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Thread: Need Suggestions for a Polyester Quilt

  1. #31
    Miss Mona's Avatar
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    I made a couple polyester quilts made from old pants suits and trousers. I cut 4" squares, made 25 patch blocks because I could get about 16 good patches from each pair of pants, after cutting out the stains and snags. Put a sheet on the back and then tied the quilt. For binding I just turned under the edge of the poly. My son was 2, gave both quilts to a friend when he was 20 and she still has them. Made them in 1971.

    This quilters board brings back many memories.

  2. #32
    Power Poster Jingle's Avatar
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    I bought a bunch of polyester fabrics when I decided to restart quilting - garment polyester - used to make girls' dresses, blouses and such. Then I learned 100% cotton was the best to use. Cotton fades and wears differently and should not be mixed as the polyester will last longer and hold the color better than cotton. I made quite a few before and they are still in good shape. I plan to make more - some day. I hand quilted them, don't know how I will do these - if I ever get to them. If I tie I would use crochet thread, don't know yarn would hold up well enough. I would use the same kind of fabric for the backing also. Just my 2 cents worth.

  3. #33
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    i found and brought one from a thrift s store my,s in pinwheels and it tied in each corner of blocks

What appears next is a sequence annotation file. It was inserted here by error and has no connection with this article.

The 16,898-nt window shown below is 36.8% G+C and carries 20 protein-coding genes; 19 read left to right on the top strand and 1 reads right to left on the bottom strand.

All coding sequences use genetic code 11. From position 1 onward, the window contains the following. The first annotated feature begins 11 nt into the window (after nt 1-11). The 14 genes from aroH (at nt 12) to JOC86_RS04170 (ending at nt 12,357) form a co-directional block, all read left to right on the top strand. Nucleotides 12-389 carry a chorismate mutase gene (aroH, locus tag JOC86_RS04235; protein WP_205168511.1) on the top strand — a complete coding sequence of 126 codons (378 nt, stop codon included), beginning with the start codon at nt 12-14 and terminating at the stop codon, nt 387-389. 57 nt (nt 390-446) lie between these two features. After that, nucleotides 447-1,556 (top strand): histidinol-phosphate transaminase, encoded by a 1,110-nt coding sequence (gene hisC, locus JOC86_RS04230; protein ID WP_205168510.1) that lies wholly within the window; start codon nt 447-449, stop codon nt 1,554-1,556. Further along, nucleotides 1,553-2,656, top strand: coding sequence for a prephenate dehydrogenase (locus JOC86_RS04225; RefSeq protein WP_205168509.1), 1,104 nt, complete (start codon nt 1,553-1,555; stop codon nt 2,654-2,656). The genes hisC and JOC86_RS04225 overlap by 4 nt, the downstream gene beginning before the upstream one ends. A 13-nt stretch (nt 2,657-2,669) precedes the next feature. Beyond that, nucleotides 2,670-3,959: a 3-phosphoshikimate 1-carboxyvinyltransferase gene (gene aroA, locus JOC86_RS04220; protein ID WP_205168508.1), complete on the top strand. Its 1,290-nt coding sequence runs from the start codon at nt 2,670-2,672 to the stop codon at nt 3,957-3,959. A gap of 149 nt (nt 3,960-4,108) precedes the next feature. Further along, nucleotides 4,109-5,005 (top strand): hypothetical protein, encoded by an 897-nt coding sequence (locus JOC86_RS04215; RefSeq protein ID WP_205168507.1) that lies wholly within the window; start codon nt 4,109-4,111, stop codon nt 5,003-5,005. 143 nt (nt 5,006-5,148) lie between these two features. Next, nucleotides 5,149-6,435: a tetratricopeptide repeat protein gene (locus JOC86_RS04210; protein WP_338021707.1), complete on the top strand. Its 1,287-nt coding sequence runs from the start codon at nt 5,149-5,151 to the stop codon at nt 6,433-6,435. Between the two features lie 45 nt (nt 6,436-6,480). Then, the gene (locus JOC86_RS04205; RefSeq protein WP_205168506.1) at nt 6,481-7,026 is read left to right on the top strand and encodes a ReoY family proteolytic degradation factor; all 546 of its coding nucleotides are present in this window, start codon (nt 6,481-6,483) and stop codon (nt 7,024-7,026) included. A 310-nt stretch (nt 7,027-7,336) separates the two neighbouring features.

4. #34
    Member Nonna2's Avatar
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    I recently had some poly tops given to me. I always use ball point needles on it. I machine tacked them with a heart design (from my Pfaff 7570)& I hope the charity recipients notice I sewed some love into them.

  5. #35
    Power Poster Prism99's Avatar
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    Quote Originally Posted by quiltruth
    Quote Originally Posted by Prism99
    Is this knit polyester fabric? The kind that is relatively heavy (compared to quilting cottons)? This would be the kind of fabric knit pantsuits were made of in the 70s.

    Or is it the kind of polyester fabric that is about the same weight as quilting cotton?
    It is the relatively heavy polyester that pantsuits and skirts were made from in the 70s.
    I've heard that that material wears like iron. Really! Indestructible stuff. The hardest part is making the quilt because of its tendency to stretch. Once the quilt is made, it lasts forever.

    I like the idea of spray basting to keep the quilt sandwich stable.

    I would also experiment with heavily starching the knit fabric to see if that would stabilize the top also. I heavily starch my backing fabrics by mixing a 1:1 solution of Sta-Flo laundry starch and water, "painting" on the solution with a large wall painting brush, drying in the dryer (for a pieced top I would probably lay it flat somewhere to dry), then iron (not sure if I would want to iron a top made of the heavy knit fabrics; would have to experiment to see).

    Anything you can do to keep the knit fabrics from stretching while you put the top together will help. Starch and spray basting come out of the quilt with its first washing.

  6. #36
    Senior Member gmcsewer's Avatar
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    re my last post about thin knit polyester for backing. Hobby Lobby has some called travel knit that is the same thing.

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